Like most students at uni, Otago third year Cameron Jardell admits he just loves “getting high”. But Cameron isn’t taking bong rips out in the back room of his flat while eating nachos and playing Fortnite. He’s climbing mountains (though he might also be taking some major bong rips, we don’t know).
Cameron began climbing back in Alaska, shortly before moving to New Zealand for uni, after reading an instructional ice climbing book from the ‘90s while at sea on a fishing boat. “Mountaineering just seemed like the most badass shit, to be honest.” The first thing he bought when he returned from the stint on the fishing boat was a pair of ice tools [axes]. Then, he went to work.
After moving to New Zealand, Cameron began hitting both rock and ice routes with a passion. He learned in an informal manner, from books and YouTube videos and locals he met, who “weren’t afraid to critique my noobish and often unsafe practices”. One of his first partners was Otago student Liam Pyott. “We shared the same mental stoke: high, and level of experience: pretty low,” said Cameron. The pair have since shared a score of harrowing experiences, from avalanches to blizzards, including on one occasion the construction of a jerry-rigged aluminium stove fed by a cut up Ace bandage and matches to thaw Liam’s frozen boots, an escapade which resulted in permanent nerve damage to his big toe.
Not one for simply bagging summits, Cameron said he prefers “to quantify my climbing in terms of ‘missions’ rather than peaks, since the peaks themselves […] really just mark the halfway point. Often getting down is more difficult than getting up”. In the last year alone, Cameron has embarked on missions to the East peak of Mt. Rolleston (2,271 m) via Rome Ridge, the North Face of the East peak of Mt. Earnslaw (2,830 m), the South Face of Single Cone (2319 m), and the southwest ridge of Mt. Aspiring (3,000 m).
Cameron sees the South Island’s mountains as a perfect blend of technicality and accessibility for a budding mountaineer. “They offer the sweet spot of being accessible in a weekend but not a day,” said Cameron, “and are high enough to offer incredibly technical alpine climbing, but not high enough where altitude sickness is an issue. There are also plenty of routes, but not an abundance of information.”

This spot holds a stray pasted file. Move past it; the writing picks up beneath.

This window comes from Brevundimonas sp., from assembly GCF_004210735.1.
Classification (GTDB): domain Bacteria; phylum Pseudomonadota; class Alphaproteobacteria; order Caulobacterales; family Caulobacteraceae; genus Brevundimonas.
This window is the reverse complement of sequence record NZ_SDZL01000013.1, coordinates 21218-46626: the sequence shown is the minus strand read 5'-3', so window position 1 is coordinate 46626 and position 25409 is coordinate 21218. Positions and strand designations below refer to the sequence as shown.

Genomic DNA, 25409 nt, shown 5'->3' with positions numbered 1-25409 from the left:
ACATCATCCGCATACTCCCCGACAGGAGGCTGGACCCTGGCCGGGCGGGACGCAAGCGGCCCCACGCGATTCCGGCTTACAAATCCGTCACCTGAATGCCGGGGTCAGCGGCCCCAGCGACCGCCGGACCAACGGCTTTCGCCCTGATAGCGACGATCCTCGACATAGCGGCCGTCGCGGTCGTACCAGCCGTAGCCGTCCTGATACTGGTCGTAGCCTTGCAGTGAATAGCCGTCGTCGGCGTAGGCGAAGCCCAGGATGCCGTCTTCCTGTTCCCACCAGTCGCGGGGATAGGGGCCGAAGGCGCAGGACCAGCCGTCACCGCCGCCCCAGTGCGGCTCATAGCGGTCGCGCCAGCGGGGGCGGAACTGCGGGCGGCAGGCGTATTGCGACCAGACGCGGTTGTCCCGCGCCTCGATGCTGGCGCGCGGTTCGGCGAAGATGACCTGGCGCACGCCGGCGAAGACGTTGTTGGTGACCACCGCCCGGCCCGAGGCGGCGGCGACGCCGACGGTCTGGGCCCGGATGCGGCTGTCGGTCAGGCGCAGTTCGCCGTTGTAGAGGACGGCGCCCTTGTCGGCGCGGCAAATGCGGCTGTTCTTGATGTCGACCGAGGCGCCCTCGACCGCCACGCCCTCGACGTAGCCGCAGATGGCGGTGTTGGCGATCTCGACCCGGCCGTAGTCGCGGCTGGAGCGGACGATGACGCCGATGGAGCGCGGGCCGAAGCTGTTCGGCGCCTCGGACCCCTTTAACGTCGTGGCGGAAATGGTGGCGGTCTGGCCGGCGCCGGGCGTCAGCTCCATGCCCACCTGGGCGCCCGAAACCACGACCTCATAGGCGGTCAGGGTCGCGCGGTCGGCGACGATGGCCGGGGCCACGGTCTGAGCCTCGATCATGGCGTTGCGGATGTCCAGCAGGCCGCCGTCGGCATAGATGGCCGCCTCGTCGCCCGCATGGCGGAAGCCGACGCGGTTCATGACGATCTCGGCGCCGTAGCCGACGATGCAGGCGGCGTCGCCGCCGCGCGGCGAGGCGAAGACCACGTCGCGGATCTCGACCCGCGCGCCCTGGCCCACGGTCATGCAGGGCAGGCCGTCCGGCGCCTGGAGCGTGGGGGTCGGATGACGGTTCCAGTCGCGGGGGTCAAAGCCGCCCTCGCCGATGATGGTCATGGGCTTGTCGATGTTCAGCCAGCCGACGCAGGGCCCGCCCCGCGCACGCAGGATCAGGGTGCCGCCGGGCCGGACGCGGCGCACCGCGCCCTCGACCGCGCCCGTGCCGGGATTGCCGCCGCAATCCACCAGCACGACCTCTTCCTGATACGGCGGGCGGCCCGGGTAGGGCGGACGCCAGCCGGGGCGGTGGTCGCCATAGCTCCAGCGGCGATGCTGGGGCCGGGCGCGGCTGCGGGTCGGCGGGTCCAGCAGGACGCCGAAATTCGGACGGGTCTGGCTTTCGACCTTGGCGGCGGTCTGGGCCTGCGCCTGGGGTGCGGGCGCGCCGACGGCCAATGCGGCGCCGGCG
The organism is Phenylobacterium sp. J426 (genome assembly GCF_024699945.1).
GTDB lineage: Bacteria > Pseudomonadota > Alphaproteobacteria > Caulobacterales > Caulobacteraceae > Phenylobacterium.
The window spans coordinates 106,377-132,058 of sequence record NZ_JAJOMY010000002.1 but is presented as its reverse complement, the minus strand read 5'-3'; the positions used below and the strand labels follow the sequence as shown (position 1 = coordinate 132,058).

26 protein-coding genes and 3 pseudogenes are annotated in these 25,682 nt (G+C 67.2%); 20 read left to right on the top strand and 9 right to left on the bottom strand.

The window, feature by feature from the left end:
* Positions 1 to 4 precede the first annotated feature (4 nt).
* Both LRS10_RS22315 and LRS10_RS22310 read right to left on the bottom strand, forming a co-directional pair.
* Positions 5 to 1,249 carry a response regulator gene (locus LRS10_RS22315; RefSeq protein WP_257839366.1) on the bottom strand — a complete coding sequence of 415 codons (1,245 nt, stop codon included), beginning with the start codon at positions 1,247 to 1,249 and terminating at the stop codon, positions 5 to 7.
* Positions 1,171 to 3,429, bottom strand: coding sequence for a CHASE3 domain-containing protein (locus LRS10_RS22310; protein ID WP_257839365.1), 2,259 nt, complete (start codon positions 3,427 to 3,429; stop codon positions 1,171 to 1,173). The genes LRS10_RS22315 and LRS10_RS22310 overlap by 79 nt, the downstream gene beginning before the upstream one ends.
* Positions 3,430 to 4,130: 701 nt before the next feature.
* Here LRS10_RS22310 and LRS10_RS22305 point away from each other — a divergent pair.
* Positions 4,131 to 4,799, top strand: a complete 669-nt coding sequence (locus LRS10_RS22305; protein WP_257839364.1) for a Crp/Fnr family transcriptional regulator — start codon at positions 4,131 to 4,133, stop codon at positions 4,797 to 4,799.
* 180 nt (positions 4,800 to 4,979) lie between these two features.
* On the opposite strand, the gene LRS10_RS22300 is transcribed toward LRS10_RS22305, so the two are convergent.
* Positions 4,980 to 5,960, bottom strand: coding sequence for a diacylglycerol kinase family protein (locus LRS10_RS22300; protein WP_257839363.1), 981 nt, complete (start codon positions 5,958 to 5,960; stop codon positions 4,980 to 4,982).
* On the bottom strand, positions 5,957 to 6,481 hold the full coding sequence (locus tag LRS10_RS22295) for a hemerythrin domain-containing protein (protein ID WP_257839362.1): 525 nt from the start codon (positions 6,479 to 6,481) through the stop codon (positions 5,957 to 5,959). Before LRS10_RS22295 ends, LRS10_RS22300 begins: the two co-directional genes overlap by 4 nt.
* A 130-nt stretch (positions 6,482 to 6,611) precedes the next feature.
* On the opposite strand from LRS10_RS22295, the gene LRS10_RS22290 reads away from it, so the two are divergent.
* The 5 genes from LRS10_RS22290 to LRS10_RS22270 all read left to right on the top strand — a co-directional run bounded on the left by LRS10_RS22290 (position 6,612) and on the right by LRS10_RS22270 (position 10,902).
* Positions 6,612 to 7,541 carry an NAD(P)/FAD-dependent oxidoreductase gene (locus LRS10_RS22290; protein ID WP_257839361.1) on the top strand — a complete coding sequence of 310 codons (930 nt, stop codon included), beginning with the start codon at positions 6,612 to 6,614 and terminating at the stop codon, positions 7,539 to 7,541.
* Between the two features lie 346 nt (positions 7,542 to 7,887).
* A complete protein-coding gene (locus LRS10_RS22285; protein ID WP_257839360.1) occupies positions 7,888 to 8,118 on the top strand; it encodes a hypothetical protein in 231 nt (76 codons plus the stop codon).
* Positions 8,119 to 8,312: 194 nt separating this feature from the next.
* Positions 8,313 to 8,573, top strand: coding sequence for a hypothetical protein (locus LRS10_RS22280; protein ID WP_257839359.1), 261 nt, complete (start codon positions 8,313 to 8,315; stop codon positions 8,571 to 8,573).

Cameron said each of his missions have been not only mentally and physically exhausting, because, as is the nature of the mountains, something always goes wrong. “It just wouldn't be an adventure if everything went as it should,” he said. “For instance, on the South Face of Single Cone, Charles Leaper, Matt Gruber and I found ourselves lost in a vertical world of rock and snow at night with only one head torch. We spent 23 hours on the go that day and I, thinking it would be a quick climb, brought only a single measly energy bar, which fell out of my pack.”
In typical Dunners fashion, Cameron has also integrated into the local uni drinking culture, which, combined with an “inner urge to send it,” has resulted in a practice he calls DUC (Drunk Urban Climbing) - scaling buildings and other structures around Dunedin while intoxicated. “I certainly don’t condone the practise,” said Cameron, “although it is pretty radical and can add heaps to a night on the piss. There are plenty of sweet routes around North Dunners for those with the intoxicated imagination, and the primal urge and lack of mental sensibility to climb them [...] for now I’ll just say the Unicol North Tower has been bagged.”
An adventurer through and through, as fun as DUC-ing is, Jardell will always prefer the real deal. “Memories are made in the mountains,” he said. “All it takes is a wee bit of insanity to enjoy them up close.”
Photo Credit: Liam Pyatt